Saturday, June 14, 2014

Million-Year-Old Fossils Show Hippos Going for a Swim

By Megan Gannon
Researchers in Kenya have uncovered fossilized animal tracks, which they believe may have been left by swimming hippos 1.4 million years ago.
Credit: Courtesy of Matthew Bennett
More than a million years ago, hippopotamuses paddled across a shallow pool in the region that's now northern Kenya, occasionally scraping their feet on the sandy bottom. Today, researchers have evidence of the hippos' fleeting swim in the form of fossilized footprints.
The newly identified prints represent the first known tracks of ancient mammals taking a dip, joining previously discovered trace fossils left behind by swimming dinosaurs, turtles and crocodiles, the researchers said.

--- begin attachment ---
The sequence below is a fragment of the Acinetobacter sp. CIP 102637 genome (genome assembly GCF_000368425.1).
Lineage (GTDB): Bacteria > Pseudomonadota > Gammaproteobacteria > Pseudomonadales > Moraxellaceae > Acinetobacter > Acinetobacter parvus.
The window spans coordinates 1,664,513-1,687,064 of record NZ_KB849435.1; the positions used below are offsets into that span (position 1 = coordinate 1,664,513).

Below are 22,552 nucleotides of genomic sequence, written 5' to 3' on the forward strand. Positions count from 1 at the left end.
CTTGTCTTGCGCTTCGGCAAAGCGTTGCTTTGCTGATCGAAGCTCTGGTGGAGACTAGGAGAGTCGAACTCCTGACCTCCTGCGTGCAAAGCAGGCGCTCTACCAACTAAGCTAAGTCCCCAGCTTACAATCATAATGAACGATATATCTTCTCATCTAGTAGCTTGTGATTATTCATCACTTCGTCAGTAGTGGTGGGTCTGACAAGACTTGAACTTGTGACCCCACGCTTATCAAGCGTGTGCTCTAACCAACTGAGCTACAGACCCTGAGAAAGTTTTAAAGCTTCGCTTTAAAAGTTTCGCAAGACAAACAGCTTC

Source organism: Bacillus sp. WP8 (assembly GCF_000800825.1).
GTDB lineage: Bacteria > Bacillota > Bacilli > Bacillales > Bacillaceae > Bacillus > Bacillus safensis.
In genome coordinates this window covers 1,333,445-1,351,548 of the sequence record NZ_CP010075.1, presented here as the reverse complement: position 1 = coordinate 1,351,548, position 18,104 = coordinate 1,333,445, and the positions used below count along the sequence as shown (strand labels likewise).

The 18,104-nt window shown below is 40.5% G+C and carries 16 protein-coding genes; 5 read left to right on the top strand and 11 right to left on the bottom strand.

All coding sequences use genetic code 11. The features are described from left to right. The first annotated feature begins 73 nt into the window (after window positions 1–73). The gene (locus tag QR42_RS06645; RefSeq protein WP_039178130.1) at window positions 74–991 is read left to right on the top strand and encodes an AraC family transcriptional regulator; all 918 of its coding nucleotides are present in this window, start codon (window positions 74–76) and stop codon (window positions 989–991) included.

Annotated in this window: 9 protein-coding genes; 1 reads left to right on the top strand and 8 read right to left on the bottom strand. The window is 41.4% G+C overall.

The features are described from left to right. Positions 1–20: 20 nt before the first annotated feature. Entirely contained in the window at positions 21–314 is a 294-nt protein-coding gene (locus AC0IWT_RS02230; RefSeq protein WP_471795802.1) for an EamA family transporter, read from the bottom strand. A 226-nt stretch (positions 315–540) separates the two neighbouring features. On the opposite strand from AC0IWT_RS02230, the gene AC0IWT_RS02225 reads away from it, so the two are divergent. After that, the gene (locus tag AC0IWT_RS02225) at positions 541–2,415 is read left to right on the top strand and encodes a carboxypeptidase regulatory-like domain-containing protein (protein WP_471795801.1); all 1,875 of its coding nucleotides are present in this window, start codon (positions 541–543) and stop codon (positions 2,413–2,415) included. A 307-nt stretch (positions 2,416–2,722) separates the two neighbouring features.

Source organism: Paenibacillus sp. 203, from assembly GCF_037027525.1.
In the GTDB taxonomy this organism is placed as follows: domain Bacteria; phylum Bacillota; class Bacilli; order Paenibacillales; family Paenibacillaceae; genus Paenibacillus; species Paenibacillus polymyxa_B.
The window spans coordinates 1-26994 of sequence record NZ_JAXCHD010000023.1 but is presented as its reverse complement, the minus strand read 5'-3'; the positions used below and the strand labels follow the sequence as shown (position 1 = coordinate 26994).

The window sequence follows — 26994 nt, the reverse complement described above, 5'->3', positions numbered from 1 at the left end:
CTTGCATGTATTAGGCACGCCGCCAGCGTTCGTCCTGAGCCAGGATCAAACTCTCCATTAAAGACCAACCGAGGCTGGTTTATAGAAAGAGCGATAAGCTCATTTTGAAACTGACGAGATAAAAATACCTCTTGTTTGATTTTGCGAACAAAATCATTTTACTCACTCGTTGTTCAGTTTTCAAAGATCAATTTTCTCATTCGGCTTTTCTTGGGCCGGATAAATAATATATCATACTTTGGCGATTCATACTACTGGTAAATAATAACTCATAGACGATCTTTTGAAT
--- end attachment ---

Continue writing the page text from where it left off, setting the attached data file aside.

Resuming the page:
The hippo foot impressions were found in Kenya's Koobi Fora region, which is part of the Lake Turkana Basin, considered the cradle of human evolution because the area contains some of the oldest fossils from hominins — a group that comprises multiple species that came after Homo, the human lineage, split from chimpanzees. In fact, early humans may have witnessed the aquatic adventures of these ancient hippos; hominin footprints were discovered on the same geologic surface a mere 230 feet (70 meters) from the hippo tracks.
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